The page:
V5.225 Powers to enforce compliance
HMRC is given wide powers in order to carry out their duties in an efficient and economical manner. The extent of these powers is described in V5.231–V5.241. The system of assurance visiting would be frustrated, and the revenue placed at risk, if traders were able to prevent assurance officers exercising their powers. The legislation therefore sets out a system of sanctions which largely renders lack of co-operation a self-defeating exercise.
Sanctions are classified under the following headings.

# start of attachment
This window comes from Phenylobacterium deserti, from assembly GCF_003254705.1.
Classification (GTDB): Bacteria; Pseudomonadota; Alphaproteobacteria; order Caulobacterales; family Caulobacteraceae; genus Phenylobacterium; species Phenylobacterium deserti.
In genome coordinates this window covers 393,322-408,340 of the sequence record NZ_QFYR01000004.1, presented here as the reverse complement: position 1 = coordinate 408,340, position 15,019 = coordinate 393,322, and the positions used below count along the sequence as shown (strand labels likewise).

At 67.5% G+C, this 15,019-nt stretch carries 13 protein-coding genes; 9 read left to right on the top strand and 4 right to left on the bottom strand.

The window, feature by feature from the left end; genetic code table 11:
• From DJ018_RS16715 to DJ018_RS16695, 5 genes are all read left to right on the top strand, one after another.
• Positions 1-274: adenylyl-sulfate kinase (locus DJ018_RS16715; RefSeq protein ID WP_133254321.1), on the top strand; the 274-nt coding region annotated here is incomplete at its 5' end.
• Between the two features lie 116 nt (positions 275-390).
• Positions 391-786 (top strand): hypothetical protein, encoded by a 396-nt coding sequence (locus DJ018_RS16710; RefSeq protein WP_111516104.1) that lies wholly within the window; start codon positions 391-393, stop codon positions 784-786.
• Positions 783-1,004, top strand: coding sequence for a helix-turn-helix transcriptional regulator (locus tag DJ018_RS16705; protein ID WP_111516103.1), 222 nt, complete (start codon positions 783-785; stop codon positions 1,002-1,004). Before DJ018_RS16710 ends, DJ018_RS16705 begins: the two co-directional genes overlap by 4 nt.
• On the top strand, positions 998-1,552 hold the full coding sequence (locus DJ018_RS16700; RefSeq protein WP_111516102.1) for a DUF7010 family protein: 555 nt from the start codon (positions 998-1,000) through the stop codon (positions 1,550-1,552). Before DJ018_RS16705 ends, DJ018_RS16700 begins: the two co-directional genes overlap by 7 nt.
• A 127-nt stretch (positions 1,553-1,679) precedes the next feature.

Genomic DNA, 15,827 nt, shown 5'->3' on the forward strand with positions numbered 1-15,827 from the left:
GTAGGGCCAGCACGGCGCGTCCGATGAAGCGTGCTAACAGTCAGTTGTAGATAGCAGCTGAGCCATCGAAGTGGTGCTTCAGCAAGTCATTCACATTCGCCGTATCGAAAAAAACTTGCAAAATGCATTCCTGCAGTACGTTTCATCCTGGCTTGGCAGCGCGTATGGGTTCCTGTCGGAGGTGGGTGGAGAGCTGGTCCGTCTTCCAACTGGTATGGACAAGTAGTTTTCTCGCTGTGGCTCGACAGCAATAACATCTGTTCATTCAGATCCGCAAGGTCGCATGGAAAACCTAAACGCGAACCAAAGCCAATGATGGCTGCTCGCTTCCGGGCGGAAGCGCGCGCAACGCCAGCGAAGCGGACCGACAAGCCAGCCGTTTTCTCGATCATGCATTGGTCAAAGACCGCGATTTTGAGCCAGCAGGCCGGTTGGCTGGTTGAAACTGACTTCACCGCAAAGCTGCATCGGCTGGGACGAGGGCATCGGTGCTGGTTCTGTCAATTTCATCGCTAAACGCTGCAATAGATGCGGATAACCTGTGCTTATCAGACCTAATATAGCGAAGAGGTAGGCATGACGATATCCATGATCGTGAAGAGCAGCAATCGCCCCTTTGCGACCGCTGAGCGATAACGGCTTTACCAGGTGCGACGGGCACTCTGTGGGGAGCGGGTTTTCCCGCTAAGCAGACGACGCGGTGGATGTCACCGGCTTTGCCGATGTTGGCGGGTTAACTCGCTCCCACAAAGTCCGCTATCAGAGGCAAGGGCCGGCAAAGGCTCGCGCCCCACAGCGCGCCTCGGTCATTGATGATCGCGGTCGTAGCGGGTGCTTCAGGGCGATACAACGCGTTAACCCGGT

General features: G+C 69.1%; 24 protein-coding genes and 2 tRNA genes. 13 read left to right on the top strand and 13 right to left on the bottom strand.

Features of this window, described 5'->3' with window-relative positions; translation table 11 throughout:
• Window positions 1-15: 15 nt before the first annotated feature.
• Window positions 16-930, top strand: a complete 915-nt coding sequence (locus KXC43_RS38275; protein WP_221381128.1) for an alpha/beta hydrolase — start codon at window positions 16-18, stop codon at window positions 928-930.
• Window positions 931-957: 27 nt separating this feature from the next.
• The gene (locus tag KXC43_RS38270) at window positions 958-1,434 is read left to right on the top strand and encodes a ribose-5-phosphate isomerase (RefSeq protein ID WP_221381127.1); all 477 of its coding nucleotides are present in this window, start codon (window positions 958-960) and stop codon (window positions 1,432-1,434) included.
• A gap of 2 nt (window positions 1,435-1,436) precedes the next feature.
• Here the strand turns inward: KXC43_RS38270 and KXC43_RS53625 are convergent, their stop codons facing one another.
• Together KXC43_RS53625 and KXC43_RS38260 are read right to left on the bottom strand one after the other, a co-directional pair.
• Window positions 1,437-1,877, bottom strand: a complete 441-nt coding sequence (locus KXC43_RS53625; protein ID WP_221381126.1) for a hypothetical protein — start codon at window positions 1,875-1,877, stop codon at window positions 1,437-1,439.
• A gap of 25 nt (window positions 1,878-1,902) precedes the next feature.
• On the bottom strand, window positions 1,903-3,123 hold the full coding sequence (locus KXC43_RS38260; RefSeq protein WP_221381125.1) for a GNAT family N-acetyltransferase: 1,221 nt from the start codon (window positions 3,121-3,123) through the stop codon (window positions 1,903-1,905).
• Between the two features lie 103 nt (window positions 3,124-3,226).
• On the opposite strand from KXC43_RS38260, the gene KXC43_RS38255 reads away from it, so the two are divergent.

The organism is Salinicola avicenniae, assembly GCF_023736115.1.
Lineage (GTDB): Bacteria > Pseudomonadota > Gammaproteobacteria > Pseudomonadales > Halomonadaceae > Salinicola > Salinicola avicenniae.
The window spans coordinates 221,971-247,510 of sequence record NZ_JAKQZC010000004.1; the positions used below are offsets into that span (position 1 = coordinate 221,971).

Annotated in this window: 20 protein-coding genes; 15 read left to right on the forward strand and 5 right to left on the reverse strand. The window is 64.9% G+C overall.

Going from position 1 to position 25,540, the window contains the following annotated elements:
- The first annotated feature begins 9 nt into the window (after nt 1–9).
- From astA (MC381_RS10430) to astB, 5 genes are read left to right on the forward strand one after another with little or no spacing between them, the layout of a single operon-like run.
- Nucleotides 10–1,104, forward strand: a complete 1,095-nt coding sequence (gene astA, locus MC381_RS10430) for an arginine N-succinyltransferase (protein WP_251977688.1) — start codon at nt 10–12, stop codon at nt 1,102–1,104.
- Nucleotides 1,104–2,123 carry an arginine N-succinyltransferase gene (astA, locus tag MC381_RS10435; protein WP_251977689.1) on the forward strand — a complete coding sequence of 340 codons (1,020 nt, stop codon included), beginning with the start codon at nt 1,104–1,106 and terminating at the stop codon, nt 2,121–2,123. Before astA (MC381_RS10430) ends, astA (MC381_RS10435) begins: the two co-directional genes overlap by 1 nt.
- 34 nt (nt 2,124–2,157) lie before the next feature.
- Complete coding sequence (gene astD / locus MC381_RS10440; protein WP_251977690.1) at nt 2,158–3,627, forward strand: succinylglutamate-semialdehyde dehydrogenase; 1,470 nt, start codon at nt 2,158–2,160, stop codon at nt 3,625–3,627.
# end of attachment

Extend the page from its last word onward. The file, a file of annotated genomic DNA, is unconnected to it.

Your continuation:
HMRC may, as a condition of repaying any input tax to any person, require the production of such evidence relating to VAT as may have been supplied to him1. Thus, where assurance officers wish to verify a repayment claim, the obvious sanction is to withhold repayment if the person declines to produce the required evidence. The ECJ has suggested that, in accordance with the principle of proportionality, a trader should be permitted to provide an alternative form of security, rather than simply being denied repayment2. There are limits, however, even to this requirement; in Sosnowska3, Polish legislation allowed the authorities to withhold repayment to newly registered businesses for a period of up to 180 days unless a security deposit of PLN 250,000 was paid. The ECJ held that this was precluded by the principle of proportionality; the security deposit was not proportionate either to the amount of the excess VAT to be repaid or to the economic size of the taxable person. In particular, the lodging of
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